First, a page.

• Don’t just focus on eating, think about the sensory experience of food. For example: Could the person help to prepare some food – handling it, perhaps trying some of it if it’s safe for them to do so (not raw meat obviously!)? If the person isn’t involved in the preparation, could they still be in the room to enjoy the smells associated with food preparation/cooking (the smell of freshly baking bread or cakes can be particularly appealing)? When the food is prepared, how appetising does it look? Food that looks delicious and smells amazing may help to spark taste buds.
  • Talking of taste buds, a person with dementia may find familiar foods increasingly bland if their taste buds are fading – try introducing some stronger flavours and flavours the person hasn’t previously experienced. You might need to season food more, for example by using herbs and spices, to make it more appealing. You may also find the person prefers sweeter foods as their dementia progresses.
  • Analyse the food you are offering. Think about textures and consistencies – lumpy foods, chewy foods, things that are too runny or too thick – experiment with offering different foods to try and isolate any textures or consistencies that the person loves or hates.
  • Make a food life story. Do some life story work with the person, focusing on their earlier life, places they went to, experiences they enjoyed. Prompt with questions or suggestions of foods that might have been consumed on holiday, at the beach, at work, at sports matches etc. If you can build up a picture of foods that are associated with experiences, you can try to replicate both the experience and the food that went with it (again, you may need to be quite creative, making a makeshift beach at home or watching a vintage sports match on the TV).
  • As an opposite approach, throw out the rule book! Yes, we all have our favourite foods, which are often long-standing favourites, but a person with dementia may inexplicably go off them and never want them again. Of course offer favourites first, but if they are rejected get creative and try new things.
  • Think about the social experience of eating. Would the person try eating if you ate with them? What about making a picnic or a buffet and eating together?
  • Consider the environment. Try eating in different rooms or outdoors (weather permitting). Perhaps even a picnic in the car or the shed! Eat at the table, at different tables around the home or on a lap. If the person needs to walk, walk with them and offer some fingers foods that are safe to eat without posing a choking hazard. Reduce noise and distractions (unless playing music or having the TV on actually helps the person). Make sure the room is an optimal temperature, not too hot or too cold, and get some fresh air in if the room has any lingering smells.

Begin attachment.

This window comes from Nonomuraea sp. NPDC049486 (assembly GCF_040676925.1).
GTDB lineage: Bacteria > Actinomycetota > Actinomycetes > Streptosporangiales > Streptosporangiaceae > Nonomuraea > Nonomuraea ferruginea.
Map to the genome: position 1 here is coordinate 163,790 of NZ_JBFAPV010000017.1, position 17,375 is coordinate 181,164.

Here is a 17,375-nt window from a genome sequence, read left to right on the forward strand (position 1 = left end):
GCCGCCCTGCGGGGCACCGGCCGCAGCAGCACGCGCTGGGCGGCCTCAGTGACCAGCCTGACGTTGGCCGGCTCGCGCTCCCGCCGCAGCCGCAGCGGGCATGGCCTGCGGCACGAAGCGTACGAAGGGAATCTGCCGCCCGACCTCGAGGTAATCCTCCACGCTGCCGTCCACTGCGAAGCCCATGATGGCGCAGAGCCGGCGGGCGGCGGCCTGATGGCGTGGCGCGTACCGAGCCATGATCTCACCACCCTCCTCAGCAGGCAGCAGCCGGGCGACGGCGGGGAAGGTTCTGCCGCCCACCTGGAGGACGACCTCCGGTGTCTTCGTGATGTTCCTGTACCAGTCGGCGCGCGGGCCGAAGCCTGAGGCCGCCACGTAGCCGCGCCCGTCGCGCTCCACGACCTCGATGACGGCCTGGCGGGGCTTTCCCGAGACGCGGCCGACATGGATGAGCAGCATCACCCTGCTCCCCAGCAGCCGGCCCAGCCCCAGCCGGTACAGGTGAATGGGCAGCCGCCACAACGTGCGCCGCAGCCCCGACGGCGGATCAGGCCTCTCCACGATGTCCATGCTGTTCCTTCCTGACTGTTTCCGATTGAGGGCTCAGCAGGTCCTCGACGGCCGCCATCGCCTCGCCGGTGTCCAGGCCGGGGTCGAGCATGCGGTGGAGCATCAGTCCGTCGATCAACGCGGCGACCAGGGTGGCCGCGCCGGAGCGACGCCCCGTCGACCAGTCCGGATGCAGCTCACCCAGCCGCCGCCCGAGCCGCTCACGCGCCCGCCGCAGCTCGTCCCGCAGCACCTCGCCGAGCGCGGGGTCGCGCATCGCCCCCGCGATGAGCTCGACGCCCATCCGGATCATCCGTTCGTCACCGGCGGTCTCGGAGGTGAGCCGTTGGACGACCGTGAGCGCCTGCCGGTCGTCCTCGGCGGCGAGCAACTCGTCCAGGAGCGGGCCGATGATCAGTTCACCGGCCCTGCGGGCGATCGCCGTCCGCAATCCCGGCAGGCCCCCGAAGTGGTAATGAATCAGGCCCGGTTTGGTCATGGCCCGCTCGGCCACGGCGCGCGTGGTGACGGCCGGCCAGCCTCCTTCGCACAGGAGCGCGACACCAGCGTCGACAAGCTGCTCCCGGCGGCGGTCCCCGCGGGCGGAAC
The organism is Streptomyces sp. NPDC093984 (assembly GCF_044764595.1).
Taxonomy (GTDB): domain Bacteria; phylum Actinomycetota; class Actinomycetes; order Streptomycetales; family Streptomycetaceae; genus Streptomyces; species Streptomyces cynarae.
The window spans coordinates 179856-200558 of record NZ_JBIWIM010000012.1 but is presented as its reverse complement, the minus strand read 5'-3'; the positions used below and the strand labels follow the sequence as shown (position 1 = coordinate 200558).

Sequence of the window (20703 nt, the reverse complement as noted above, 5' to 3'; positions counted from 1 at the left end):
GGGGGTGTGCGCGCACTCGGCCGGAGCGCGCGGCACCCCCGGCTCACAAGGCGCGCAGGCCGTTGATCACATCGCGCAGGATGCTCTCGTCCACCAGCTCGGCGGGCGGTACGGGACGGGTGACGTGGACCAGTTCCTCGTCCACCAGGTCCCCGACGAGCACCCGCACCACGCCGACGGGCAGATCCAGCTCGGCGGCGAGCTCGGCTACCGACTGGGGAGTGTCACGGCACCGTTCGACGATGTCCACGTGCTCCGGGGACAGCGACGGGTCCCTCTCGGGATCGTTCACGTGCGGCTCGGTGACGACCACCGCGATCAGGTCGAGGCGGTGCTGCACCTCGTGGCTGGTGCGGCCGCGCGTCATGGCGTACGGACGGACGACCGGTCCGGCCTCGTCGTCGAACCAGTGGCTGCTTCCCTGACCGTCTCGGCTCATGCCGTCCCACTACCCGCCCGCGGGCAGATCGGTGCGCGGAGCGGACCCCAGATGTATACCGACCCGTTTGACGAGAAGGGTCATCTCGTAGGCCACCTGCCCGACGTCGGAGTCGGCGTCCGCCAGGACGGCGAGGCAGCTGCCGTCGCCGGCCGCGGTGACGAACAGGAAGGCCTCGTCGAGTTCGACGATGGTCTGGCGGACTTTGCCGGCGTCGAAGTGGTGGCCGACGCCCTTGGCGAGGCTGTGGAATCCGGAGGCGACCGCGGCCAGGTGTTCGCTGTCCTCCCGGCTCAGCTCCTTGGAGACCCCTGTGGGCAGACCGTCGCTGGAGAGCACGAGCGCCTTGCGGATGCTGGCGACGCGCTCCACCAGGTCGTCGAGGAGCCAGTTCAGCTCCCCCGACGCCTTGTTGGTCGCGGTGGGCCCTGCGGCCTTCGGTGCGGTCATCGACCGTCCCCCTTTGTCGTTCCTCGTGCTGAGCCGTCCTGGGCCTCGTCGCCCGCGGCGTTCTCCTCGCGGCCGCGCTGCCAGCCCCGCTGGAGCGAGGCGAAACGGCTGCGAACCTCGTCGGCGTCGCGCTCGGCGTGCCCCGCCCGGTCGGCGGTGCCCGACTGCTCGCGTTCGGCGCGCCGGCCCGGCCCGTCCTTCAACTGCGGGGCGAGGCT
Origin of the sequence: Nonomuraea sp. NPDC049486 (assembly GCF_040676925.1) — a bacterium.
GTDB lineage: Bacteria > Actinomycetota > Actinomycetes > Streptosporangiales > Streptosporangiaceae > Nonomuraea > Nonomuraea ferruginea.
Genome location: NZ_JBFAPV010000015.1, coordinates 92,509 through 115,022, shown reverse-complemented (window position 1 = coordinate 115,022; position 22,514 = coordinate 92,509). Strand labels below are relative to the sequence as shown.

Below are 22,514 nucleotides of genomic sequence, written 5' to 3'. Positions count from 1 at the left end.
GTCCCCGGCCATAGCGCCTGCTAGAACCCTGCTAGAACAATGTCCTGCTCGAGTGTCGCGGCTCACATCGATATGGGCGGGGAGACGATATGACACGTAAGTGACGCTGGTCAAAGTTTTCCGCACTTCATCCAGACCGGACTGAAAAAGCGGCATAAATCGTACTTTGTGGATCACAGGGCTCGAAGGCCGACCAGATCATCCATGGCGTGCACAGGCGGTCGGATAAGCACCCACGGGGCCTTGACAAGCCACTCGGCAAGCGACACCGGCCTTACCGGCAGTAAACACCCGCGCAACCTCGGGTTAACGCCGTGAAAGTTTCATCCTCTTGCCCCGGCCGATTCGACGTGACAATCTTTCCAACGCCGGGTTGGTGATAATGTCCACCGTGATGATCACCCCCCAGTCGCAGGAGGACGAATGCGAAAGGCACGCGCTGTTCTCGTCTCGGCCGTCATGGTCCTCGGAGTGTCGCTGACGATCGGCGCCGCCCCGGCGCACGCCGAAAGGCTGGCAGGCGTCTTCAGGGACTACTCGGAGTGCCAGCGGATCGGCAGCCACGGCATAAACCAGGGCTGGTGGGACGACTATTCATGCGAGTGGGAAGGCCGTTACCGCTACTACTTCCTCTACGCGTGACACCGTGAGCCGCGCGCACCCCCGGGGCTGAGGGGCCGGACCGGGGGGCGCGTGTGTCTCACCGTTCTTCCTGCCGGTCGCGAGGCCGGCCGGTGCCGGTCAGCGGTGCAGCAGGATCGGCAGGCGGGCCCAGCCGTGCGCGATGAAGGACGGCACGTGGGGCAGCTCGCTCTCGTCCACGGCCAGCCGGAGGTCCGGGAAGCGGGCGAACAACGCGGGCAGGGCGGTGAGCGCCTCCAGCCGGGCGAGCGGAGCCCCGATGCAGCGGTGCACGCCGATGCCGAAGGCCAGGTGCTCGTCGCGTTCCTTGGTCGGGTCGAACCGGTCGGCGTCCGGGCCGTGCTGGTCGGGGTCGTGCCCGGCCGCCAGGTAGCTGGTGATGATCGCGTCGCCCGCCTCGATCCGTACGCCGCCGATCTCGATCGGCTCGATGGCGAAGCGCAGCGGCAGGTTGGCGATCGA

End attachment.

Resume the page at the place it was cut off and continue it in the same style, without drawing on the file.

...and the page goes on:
• Consider how comfortable the person is. Is their waistband tight? Are their sleeves dropping onto their plate? Do they need the toilet? Is their pad soiled? Try to maintain optimum comfort for the person to aid their relaxation in the hope that this may prompt better eating.
  • Mix things up. Whatever you’ve tried to date that hasn’t worked, change it. Whilst routine is very important for some people with dementia, for other people routine can also become part of the problem. Make changes individually – so try an environmental change one day, a different food the next etc, so that if you do find something that encourages the person to eat, you can pinpoint what it is and hopefully replicate it. Keep a diary if you are afraid you will lose track of what you’ve tried, and within that you can also document what worked and what didn’t.
  • Consider if the person has any underlying health conditions affecting their eating – dental issues, swallowing problems, digestive issues, undiagnosed pain, the side effects of medication etc. If you suspect any of these issues, seek medical advice.
  • Consider food supplements if the person isn’t eating well. These will help the person to maintain a basic level of nutrition and ensure that they are getting some vitamins and minerals whilst you work on ideas to encourage eating. Talk to the person’s doctor if you think supplements are needed.

Hopefully from these suggestions you’ve got the idea that it really is exactly as I said earlier – a process of experimentation and detective work that family carers and professional alike need to approach with patience and persistance. In almost every situation I’ve come across where a person with dementia wasn’t eating, trying something I’ve suggested above made the difference. Sometimes only temporarily, but never-the-less I always advocate trying, and if/when you do find what helps the person to eat again the reward of seeing food being consumed makes it all so worthwhile.

Until next time…